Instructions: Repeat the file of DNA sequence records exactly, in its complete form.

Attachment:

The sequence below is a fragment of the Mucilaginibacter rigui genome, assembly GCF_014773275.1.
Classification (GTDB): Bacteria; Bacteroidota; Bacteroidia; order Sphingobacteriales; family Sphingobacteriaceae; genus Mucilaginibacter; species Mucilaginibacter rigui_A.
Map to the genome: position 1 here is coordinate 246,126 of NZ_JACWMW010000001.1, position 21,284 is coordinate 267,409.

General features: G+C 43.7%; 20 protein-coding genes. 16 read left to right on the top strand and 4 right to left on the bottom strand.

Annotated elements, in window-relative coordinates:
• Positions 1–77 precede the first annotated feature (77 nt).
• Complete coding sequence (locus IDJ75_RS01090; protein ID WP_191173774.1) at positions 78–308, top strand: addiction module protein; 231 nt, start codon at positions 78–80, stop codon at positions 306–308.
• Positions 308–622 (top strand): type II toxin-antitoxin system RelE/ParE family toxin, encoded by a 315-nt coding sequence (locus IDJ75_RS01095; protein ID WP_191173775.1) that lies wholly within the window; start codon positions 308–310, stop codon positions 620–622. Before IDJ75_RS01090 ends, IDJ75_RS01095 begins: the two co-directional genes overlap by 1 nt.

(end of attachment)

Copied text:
The sequence below is a fragment of the Mucilaginibacter rigui genome, assembly GCF_014773275.1.
Classification (GTDB): Bacteria; Bacteroidota; Bacteroidia; order Sphingobacteriales; family Sphingobacteriaceae; genus Mucilaginibacter; species Mucilaginibacter rigui_A.
Map to the genome: position 1 here is coordinate 246,126 of NZ_JACWMW010000001.1, position 21,284 is coordinate 267,409.

General features: G+C 43.7%; 20 protein-coding genes. 16 read left to right on the top strand and 4 right to left on the bottom strand.

Annotated elements, in window-relative coordinates:
• Positions 1–77 precede the first annotated feature (77 nt).
• Complete coding sequence (locus IDJ75_RS01090; protein ID WP_191173774.1) at positions 78–308, top strand: addiction module protein; 231 nt, start codon at positions 78–80, stop codon at positions 306–308.
• Positions 308–622 (top strand): type II toxin-antitoxin system RelE/ParE family toxin, encoded by a 315-nt coding sequence (locus IDJ75_RS01095; protein ID WP_191173775.1) that lies wholly within the window; start codon positions 308–310, stop codon positions 620–622. Before IDJ75_RS01090 ends, IDJ75_RS01095 begins: the two co-directional genes overlap by 1 nt.